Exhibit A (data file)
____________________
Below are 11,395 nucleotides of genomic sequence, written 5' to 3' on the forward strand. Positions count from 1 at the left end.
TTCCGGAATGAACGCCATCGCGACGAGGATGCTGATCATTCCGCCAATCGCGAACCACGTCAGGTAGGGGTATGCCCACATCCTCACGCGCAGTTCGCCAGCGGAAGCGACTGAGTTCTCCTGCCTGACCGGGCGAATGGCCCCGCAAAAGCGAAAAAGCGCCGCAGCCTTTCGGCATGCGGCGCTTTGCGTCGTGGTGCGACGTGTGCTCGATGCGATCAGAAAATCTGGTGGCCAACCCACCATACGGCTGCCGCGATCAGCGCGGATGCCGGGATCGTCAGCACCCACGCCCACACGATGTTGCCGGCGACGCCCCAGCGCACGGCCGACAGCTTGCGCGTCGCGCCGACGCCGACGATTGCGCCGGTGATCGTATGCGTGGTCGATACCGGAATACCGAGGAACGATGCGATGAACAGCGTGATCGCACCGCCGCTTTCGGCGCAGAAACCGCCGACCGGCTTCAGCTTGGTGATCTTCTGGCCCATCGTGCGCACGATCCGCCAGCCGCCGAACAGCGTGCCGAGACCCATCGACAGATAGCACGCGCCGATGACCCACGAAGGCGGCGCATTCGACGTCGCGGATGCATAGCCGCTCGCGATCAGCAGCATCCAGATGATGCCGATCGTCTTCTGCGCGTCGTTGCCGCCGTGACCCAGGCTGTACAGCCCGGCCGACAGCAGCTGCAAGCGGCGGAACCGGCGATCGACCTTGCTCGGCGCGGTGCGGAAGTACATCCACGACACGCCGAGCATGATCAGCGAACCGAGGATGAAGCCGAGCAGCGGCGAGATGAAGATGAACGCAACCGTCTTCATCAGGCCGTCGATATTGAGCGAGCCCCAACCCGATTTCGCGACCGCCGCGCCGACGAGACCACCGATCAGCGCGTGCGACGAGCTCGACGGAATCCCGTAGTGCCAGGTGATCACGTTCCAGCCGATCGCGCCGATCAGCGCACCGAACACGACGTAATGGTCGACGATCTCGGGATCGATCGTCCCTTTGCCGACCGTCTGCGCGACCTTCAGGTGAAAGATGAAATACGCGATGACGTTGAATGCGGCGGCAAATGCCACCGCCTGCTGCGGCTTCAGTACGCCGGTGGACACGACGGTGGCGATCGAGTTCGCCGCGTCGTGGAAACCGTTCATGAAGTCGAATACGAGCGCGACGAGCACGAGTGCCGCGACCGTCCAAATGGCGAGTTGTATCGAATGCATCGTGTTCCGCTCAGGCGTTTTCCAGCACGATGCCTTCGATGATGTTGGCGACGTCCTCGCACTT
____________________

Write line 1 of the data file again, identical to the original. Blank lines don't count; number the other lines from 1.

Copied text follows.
Below are 11,395 nucleotides of genomic sequence, written 5' to 3' on the forward strand. Positions count from 1 at the left end.